Théâtre National de la Colline is an important Parisian theatre. It is situated in the 20th arrondissement, founded in 1951 (today’s building opened in 1983) to decentralize theatre life and to create one relevant place for the theatre creation of the plays from the end of the 19th century till our days.
It is a National theatre meaning that it is funded by the state/ministry of culture (with only 4 other theatres in the country), it’s openly leftist with a diverse and well thought-out repertoire. At the moment the shows on the repertoire is: “Le Chagrin” directed by Caroline Guiela Nguyen.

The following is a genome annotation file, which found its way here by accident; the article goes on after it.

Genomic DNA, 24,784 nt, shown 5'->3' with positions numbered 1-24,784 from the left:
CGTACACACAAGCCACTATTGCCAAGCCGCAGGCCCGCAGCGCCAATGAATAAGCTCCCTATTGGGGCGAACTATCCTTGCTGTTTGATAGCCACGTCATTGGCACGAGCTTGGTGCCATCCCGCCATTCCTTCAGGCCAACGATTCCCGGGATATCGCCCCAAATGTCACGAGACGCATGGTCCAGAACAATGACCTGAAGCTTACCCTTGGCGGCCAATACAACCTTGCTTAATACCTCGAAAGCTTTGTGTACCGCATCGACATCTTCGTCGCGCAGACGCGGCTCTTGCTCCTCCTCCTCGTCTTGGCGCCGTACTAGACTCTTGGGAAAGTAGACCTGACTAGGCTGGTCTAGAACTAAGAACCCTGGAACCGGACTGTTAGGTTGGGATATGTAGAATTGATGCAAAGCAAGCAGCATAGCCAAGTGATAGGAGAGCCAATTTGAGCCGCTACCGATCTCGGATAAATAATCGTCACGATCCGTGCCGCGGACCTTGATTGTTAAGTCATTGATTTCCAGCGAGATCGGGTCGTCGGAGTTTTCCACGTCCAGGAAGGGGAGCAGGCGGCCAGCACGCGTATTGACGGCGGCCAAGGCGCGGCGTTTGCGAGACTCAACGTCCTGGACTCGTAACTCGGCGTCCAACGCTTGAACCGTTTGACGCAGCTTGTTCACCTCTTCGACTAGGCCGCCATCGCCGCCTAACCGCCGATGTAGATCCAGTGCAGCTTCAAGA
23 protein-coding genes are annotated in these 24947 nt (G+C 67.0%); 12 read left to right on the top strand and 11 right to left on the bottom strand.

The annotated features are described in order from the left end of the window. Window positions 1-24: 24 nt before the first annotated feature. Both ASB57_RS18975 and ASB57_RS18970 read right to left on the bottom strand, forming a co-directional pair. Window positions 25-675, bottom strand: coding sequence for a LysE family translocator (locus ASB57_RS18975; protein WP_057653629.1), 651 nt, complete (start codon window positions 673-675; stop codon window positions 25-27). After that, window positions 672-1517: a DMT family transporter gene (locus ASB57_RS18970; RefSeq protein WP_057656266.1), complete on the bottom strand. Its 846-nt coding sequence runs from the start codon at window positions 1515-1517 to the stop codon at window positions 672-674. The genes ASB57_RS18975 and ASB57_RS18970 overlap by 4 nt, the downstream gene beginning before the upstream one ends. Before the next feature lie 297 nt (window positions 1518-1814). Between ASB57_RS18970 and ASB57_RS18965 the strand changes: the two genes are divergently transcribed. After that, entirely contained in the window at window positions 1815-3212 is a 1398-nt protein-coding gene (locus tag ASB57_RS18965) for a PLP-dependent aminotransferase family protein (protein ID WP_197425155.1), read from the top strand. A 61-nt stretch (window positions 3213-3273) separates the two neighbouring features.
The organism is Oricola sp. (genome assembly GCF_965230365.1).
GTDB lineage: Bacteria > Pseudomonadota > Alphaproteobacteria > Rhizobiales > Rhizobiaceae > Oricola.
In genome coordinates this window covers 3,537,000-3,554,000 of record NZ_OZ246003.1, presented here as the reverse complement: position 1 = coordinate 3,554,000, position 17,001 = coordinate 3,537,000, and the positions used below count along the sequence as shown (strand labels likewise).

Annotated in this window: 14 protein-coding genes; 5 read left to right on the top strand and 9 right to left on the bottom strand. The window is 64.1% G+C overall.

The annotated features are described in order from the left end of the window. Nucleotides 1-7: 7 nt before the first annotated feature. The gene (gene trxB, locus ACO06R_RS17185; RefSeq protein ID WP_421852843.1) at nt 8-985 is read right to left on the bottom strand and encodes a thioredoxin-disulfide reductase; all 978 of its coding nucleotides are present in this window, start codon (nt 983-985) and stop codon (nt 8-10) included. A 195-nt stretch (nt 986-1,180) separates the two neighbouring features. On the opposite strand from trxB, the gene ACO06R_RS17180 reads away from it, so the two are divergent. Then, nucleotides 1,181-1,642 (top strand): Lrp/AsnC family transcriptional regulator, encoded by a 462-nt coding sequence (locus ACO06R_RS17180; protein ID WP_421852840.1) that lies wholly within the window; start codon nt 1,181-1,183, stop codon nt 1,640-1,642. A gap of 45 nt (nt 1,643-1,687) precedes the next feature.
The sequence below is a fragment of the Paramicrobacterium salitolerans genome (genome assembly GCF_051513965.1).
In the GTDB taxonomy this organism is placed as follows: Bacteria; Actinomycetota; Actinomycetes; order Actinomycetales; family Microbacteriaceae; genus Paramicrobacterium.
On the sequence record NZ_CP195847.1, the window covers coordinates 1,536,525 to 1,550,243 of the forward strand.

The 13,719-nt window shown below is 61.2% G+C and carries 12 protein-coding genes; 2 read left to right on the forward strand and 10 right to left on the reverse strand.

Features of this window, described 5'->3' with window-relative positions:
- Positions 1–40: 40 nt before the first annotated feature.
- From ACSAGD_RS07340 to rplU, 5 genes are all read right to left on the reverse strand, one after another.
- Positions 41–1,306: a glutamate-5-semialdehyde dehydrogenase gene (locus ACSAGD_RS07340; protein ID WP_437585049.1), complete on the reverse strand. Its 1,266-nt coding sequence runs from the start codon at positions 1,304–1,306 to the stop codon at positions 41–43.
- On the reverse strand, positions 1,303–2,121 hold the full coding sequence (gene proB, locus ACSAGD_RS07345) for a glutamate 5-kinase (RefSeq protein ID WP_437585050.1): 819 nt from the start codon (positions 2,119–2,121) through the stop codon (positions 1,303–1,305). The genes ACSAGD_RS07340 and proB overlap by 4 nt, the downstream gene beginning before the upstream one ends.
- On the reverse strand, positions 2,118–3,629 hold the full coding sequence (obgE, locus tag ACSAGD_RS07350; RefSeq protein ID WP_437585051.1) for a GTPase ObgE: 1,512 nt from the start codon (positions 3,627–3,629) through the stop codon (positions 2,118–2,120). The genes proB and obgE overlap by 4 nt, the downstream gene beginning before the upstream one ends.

This is a literature based theatre that doesn’t neglect quality acting, so if you don’t understand French it’s still worth visiting. Though you shouldn’t expect experimental theatre here. From the season 2009/10 there are some performances with English subtitles.
The present general director Stéphane Braunschweig defined his program as the one which will promote contemporary plays and openness to its public. There are often lectures, public reunions, thematic workshops and discussions with artists.
Besides the interesting theatrical program, Theatre National de la Colline is an architecturally powerful site, appearing around the corner in a small street where you wouldn’t expect such a big modernistic theatre hall.
If you are younger than 30 years or a student, the ticket price of € 13 is also inviting (in Parisian terms).